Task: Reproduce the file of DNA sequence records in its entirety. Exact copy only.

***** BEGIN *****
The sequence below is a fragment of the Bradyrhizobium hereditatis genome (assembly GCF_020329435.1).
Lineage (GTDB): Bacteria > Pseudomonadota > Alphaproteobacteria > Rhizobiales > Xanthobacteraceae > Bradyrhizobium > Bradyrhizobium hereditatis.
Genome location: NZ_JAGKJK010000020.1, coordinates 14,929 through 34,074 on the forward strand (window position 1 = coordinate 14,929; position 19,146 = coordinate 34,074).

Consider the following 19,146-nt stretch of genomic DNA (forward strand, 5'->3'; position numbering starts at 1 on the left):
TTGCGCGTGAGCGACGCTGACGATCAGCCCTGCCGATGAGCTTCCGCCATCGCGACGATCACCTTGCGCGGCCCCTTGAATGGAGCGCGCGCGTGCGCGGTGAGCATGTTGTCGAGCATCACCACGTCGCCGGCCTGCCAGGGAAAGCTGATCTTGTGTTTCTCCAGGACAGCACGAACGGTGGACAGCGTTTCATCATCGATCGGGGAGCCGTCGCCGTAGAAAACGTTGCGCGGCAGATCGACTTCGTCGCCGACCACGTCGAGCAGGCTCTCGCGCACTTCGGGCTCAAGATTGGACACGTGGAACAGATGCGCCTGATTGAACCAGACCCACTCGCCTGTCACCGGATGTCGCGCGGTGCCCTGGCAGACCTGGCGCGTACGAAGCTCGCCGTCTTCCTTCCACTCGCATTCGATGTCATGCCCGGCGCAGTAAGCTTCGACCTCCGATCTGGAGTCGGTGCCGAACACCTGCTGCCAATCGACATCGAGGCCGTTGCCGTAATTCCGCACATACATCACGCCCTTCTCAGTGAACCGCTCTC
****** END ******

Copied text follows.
The sequence below is a fragment of the Bradyrhizobium hereditatis genome (assembly GCF_020329435.1).
Lineage (GTDB): Bacteria > Pseudomonadota > Alphaproteobacteria > Rhizobiales > Xanthobacteraceae > Bradyrhizobium > Bradyrhizobium hereditatis.
Genome location: NZ_JAGKJK010000020.1, coordinates 14,929 through 34,074 on the forward strand (window position 1 = coordinate 14,929; position 19,146 = coordinate 34,074).

Consider the following 19,146-nt stretch of genomic DNA (forward strand, 5'->3'; position numbering starts at 1 on the left):
TTGCGCGTGAGCGACGCTGACGATCAGCCCTGCCGATGAGCTTCCGCCATCGCGACGATCACCTTGCGCGGCCCCTTGAATGGAGCGCGCGCGTGCGCGGTGAGCATGTTGTCGAGCATCACCACGTCGCCGGCCTGCCAGGGAAAGCTGATCTTGTGTTTCTCCAGGACAGCACGAACGGTGGACAGCGTTTCATCATCGATCGGGGAGCCGTCGCCGTAGAAAACGTTGCGCGGCAGATCGACTTCGTCGCCGACCACGTCGAGCAGGCTCTCGCGCACTTCGGGCTCAAGATTGGACACGTGGAACAGATGCGCCTGATTGAACCAGACCCACTCGCCTGTCACCGGATGTCGCGCGGTGCCCTGGCAGACCTGGCGCGTACGAAGCTCGCCGTCTTCCTTCCACTCGCATTCGATGTCATGCCCGGCGCAGTAAGCTTCGACCTCCGATCTGGAGTCGGTGCCGAACACCTGCTGCCAATCGACATCGAGGCCGTTGCCGTAATTCCGCACATACATCACGCCCTTCTCAGTGAACCGCTCTC